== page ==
New commitments made at the ongoing COP28 climate summit fall short of the drastic emission cuts needed to meet international climate goals, according to a report released by the International Energy Agency (IEA) on Sunday.
While governments and companies have pledged to boost renewable energy, improve energy efficiency, and reduce methane emissions, these efforts only cover three of the five critical areas identified by the IEA for achieving significant progress.
Even if fully implemented, these pledges would only achieve a 30% reduction in global energy-related greenhouse gas emissions by 2030.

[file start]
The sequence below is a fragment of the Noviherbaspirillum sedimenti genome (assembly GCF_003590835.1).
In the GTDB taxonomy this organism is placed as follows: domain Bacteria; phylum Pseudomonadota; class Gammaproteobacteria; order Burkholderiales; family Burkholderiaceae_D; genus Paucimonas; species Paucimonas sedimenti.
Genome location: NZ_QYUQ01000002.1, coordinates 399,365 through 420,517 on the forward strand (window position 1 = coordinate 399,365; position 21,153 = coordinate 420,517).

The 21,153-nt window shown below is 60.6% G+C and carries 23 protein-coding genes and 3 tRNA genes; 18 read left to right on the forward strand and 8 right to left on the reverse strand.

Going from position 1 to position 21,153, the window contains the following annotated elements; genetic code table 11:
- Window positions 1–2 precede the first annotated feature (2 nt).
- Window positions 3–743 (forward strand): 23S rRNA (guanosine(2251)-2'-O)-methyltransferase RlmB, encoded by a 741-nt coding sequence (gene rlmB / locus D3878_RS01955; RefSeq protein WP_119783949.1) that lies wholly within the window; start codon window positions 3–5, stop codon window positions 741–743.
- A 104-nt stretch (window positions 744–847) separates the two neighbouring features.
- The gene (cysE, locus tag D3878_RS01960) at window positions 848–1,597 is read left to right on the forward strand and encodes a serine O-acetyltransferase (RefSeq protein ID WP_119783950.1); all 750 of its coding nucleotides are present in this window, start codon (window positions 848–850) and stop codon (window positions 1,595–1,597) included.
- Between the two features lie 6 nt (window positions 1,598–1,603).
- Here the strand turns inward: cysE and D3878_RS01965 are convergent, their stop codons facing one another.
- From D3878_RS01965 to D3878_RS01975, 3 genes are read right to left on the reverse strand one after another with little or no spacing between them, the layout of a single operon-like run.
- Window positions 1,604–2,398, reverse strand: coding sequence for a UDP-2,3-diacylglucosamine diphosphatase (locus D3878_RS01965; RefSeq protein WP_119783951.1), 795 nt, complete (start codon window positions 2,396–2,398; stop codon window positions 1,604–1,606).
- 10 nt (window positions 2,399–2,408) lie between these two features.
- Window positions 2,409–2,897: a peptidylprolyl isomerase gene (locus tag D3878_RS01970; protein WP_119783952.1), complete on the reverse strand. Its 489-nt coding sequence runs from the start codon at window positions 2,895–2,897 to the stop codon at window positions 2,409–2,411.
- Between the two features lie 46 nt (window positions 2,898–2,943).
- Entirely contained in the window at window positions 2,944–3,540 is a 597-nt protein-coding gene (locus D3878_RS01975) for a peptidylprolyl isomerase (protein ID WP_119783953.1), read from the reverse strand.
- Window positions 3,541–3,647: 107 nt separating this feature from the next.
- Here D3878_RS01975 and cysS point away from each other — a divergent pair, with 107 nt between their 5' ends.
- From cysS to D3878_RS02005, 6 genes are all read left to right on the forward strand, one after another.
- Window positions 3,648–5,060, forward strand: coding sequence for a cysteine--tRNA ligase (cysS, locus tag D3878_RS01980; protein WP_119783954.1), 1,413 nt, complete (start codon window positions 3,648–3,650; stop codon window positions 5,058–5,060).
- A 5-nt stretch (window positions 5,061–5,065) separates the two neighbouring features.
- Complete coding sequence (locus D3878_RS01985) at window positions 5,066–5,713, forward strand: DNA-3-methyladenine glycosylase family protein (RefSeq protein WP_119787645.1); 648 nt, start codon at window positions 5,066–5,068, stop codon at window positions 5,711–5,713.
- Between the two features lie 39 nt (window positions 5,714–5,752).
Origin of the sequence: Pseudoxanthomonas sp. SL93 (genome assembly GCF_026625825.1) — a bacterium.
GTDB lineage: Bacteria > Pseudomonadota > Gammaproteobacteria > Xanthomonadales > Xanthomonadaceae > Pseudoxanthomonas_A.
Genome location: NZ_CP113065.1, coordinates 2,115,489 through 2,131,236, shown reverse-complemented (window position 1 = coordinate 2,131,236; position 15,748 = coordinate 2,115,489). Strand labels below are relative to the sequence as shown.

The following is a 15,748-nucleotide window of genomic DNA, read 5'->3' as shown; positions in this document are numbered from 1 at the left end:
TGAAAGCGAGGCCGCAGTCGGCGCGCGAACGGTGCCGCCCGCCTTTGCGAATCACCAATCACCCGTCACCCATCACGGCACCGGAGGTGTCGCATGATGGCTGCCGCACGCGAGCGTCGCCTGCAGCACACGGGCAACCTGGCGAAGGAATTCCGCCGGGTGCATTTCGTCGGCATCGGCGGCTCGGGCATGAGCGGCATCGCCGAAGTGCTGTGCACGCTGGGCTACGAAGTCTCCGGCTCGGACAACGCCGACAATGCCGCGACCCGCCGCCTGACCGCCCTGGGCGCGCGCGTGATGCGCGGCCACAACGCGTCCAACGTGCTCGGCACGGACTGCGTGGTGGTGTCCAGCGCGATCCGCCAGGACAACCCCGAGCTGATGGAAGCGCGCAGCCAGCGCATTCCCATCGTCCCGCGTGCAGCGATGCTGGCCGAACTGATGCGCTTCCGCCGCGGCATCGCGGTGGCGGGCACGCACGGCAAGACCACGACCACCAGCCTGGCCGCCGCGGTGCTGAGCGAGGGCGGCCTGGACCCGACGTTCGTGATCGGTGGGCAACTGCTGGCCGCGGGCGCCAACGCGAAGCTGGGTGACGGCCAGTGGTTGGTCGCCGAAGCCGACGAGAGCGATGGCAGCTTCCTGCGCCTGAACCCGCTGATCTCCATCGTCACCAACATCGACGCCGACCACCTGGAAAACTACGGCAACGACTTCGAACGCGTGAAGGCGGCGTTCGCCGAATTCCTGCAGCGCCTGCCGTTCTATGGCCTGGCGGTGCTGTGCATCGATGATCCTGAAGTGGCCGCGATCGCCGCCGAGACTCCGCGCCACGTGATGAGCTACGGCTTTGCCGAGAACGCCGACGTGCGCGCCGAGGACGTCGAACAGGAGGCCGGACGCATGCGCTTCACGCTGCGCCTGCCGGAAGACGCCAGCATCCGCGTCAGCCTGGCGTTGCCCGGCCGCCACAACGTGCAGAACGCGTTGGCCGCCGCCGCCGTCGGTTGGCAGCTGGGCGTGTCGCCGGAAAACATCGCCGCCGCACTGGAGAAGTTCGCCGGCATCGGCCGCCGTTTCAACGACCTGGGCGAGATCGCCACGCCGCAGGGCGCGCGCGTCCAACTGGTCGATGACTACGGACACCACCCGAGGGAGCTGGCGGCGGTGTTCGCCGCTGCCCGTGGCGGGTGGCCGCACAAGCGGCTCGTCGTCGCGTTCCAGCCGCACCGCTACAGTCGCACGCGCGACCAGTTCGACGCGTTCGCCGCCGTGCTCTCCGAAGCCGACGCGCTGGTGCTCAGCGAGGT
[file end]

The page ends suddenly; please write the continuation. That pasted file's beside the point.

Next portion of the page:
This represents a significant gap compared to the emission reductions necessary to limit global warming to 1.5 degrees Celsius, a key goal of the Paris Agreement.
According to the IEA, achieving this target requires closing a gap of around 13 gigatons of CO2 equivalent.
“The pledges made at COP28 are a positive step, but they are not nearly enough,” said IEA Executive Director Fatih Birol.
“We need to see much more ambitious action if we are to limit global warming and avoid the worst impacts of climate change,” said IEA Executive Director Fatih Birol.
The IEA report’s findings highlight the urgency of accelerating the transition to a clean energy economy.
This will require additional efforts beyond the current pledges, including stricter regulations, increased carbon pricing, and greater investment in clean technologies.
“There is still time to take action, but the window is closing,” Birol added. “The world needs to come together and make a concerted effort to achieve the goals of the Paris Agreement.”